April 10 Meeting

Our next WVARA meeting will be held in-person on Wednesday, April 10, in Meeting Room 3 at the Silicon Valley Chapter of the American Red Cross, 2731 N. First Street at Plumeria Drive (southwest corner) in San Jose.  Social time begins around 6:45pm, with the meeting commencing at 7pm. If you haven’t been to the Red Cross in a while, “talk-in” is usually available on the Association’s repeaters. Best choice would be 2m/220.  

At this month’s meeting, Ralph Simpson will tell us about secret radio communications during WW2 and the cracking of Enigma.  WW1 had been the first war to use radio, which was an enormous advantage on the battlefield. But the weakness of existing ciphers meant every country now had their secret messages broken by the enemy! This vulnerability was the driving force for the invention of more advanced machine ciphers and was the beginning of crypto warfare. The Enigma machine was invented during this time and was the first cipher device to use electricity. So, radio was directly responsible for the resulting explosion of crypto warfare, which continues to this day.

The Nazis used the Enigma in WW2 and had the utmost confidence in the secrecy of their messages, despite evidence of enemy codebreaking. The story of Allied codebreaking during WW2 is a story of innovation, intrigue, and deception. The success of cracking the Enigma was kept secret for 41 years, until 1974, despite tens of thousands of people working on the effort in the UK and US. This secrecy is especially incredible for us living in the age of the internet, WikiLeaks, and Edward Snowden. Over 35,000 Enigma machines were manufactured, but only 400 exist today.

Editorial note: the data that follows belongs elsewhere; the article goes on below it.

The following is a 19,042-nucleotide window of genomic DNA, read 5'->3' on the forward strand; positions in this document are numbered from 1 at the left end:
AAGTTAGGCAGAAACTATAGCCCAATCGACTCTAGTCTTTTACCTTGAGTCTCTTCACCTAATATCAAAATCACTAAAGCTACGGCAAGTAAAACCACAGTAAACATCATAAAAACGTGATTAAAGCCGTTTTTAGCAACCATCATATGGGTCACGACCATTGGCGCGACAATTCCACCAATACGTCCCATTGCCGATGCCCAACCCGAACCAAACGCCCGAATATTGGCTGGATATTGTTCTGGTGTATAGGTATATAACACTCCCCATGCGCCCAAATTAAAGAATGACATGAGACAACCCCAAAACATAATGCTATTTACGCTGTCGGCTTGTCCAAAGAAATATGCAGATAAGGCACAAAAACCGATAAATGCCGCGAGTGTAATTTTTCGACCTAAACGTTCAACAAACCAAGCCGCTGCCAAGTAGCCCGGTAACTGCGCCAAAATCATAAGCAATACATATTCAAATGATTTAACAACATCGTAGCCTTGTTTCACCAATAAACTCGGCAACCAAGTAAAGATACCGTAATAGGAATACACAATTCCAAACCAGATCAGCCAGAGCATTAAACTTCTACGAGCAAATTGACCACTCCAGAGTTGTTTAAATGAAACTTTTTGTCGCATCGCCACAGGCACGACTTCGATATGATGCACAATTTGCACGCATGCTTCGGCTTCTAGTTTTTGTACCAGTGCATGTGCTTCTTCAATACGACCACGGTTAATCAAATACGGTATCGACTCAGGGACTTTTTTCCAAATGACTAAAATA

Ralph Simpson worked in the computer industry for 32 years, working for IBM and Cisco Systems. He started as a systems engineer for large mainframe computers and held a variety of technical and management roles. He retired as Senior Director for Service Strategy at Cisco Systems.  Ralph is now retired and volunteers at History San Jose and the Computer History Museum. He wrote a book on cipher history called, Crypto Wars: 2000 Years of Cipher Evolution. He is also an avid collector of cipher machines, which you can see on his website, CipherHistory.com

BTW, several of us meet nearbyfor dinner prior to the meeting at 5:30pm at Disn-N-Dash (2551 N. 1st St. San Jose):  https://dishdash.com . Feel free to join us.

Three things to remember:

• Since the west side entrance to the Red Cross Building is always locked, we recommend entering the Red Cross Building through the main entrance situated on the north side of the building.

• The Red Cross locks the main entrance at 7pm sharp, so please come early in order to get access to the building.  

• Since Meeting Room 3 is about 100 feet from any entrance, any late comers who knock on an outside door won’t be heard from our meeting room.  So please try to arrive early!  If you need help getting in the door, you can call my cellphone:  408-636-6172.

Jim, K6EI
WVARA Vice President